Experimental evolution of a bet-hedging strategy
Extra CEES seminar by Paul B. Rainey (NOTE THE TIME)
Behaviours that facilitate persistence in the face of fluctuating environmental conditions are canonical examples of evolutionary adaptations. One such trait is bet-hedging: the stochastic switching between phenotypic states. While bet-hedging is found in organisms ranging from pathogenic bacteria to humans, the evolutionary emergence of this behaviour has never been observed. In this talk I will described a selection experiment in which bacterial populations were propagated in a fluctuating environment under conditions that mimic essential features of the host immune system. Initially, all populations adapted to rounds of fluctuating selection by mutation; however, in two (of twelve) populations this trend was broken by the de novo evolution of bet-hedging genotypes, which persisted on account of stochastic phenotype switching. Genome re-sequencing of one of these genotypes revealed the underlying mutations, and identified a single nucleotide change as the proximate cause of switching - the mechanism of the switch is epigenetic. Nevertheless, the evolution of bet-hedging was contingent upon mutations that fixed earlier during the experiment – the primary role of history being to alter the relative fitness effect wrought by the proximate mutation. These findings reveal a remarkable capacity for evolutionary innovation in a simple bacterium, and point to the fact that risk-spreading behaviours may have been the first evolutionary ‘solutions’ to fluctuating environments in the history of life.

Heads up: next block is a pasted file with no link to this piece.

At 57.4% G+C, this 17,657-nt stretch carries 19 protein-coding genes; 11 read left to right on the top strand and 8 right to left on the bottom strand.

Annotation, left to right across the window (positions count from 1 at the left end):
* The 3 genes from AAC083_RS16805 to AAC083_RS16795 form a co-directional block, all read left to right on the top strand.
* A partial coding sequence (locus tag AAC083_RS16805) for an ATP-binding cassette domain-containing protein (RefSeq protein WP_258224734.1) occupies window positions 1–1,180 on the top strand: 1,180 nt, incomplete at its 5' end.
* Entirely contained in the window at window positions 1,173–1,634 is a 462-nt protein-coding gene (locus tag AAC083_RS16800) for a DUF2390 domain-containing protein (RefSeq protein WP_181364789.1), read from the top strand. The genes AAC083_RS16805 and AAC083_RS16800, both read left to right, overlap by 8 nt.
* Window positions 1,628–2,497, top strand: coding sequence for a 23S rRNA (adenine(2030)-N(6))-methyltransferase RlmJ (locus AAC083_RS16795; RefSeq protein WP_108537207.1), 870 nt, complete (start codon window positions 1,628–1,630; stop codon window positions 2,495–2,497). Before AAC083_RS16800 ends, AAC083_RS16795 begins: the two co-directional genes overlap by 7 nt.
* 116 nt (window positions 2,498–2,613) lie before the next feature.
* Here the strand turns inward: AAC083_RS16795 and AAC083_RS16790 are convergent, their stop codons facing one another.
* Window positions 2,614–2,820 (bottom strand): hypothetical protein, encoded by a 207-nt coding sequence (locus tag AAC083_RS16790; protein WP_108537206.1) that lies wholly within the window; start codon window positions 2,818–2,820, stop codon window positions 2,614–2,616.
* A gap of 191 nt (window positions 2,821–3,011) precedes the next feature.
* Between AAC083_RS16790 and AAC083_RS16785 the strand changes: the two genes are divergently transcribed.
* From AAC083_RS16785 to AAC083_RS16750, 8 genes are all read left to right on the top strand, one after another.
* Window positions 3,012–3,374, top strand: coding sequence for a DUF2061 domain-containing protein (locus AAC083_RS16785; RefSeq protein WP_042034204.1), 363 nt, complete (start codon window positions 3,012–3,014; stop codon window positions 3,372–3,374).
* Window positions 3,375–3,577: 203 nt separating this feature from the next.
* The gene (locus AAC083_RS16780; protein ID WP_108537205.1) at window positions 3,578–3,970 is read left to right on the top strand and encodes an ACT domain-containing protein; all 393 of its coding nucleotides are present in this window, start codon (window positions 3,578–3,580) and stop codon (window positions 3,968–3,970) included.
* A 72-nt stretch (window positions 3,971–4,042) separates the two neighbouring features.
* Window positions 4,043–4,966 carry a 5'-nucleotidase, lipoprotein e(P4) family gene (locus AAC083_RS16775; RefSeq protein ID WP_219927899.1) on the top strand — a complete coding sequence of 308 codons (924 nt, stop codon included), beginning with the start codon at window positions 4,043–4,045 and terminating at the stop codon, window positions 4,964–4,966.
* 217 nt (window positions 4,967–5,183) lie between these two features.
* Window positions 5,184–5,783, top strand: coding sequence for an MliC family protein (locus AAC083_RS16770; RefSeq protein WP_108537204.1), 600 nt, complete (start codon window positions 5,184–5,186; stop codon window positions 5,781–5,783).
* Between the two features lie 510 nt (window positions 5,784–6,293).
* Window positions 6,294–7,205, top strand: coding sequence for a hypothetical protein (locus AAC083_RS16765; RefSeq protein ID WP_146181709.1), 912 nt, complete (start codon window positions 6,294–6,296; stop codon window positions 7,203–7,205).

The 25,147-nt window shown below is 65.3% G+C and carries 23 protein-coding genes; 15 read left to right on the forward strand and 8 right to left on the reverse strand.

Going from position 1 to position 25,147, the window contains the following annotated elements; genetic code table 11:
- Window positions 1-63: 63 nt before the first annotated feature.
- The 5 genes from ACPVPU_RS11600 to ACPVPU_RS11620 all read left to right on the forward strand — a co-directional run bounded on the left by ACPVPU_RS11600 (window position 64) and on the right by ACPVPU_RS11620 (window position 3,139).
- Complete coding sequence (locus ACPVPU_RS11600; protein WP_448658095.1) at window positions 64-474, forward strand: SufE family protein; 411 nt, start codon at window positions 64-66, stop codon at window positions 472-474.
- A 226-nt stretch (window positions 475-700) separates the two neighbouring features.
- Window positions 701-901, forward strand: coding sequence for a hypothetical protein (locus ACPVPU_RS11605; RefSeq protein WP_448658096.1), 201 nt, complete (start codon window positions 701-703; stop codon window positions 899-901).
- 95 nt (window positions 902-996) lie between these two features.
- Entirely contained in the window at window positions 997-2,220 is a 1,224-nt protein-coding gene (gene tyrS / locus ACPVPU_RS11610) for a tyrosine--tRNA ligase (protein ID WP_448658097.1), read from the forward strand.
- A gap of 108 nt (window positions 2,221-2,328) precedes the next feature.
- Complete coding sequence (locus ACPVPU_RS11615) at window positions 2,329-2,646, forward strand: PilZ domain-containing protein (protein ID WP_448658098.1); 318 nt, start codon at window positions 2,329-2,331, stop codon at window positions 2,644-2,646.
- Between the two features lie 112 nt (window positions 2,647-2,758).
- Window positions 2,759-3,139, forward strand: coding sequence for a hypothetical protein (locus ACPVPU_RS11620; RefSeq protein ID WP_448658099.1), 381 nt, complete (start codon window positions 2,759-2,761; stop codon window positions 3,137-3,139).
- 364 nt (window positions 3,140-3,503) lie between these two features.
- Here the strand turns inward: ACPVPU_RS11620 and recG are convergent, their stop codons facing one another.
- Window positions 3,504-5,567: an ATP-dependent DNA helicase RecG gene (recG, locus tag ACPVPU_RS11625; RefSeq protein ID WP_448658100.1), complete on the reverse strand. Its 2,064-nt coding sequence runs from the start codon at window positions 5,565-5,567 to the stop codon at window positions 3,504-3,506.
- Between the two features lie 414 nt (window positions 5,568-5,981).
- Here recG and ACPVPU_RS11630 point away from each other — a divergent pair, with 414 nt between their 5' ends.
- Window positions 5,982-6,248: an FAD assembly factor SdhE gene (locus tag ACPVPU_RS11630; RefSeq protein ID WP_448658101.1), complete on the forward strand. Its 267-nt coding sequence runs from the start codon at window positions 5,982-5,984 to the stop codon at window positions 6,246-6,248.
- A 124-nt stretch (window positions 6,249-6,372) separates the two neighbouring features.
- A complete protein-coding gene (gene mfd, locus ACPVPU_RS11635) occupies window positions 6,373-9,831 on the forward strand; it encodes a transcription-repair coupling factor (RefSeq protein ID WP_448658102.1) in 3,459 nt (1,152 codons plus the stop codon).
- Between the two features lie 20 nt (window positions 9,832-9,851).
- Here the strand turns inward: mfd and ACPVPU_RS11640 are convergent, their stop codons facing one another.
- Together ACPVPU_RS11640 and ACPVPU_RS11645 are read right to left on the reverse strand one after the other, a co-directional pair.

Paul B. Rainey (together with Hubertus J. E. Beaumont, Jenna Gallie, Christian Kost)
New Zealand Institute for Advanced Study and Allan Wilson Centre for Molecular Ecology & Evolution, Massey University, Auckland, New Zealand.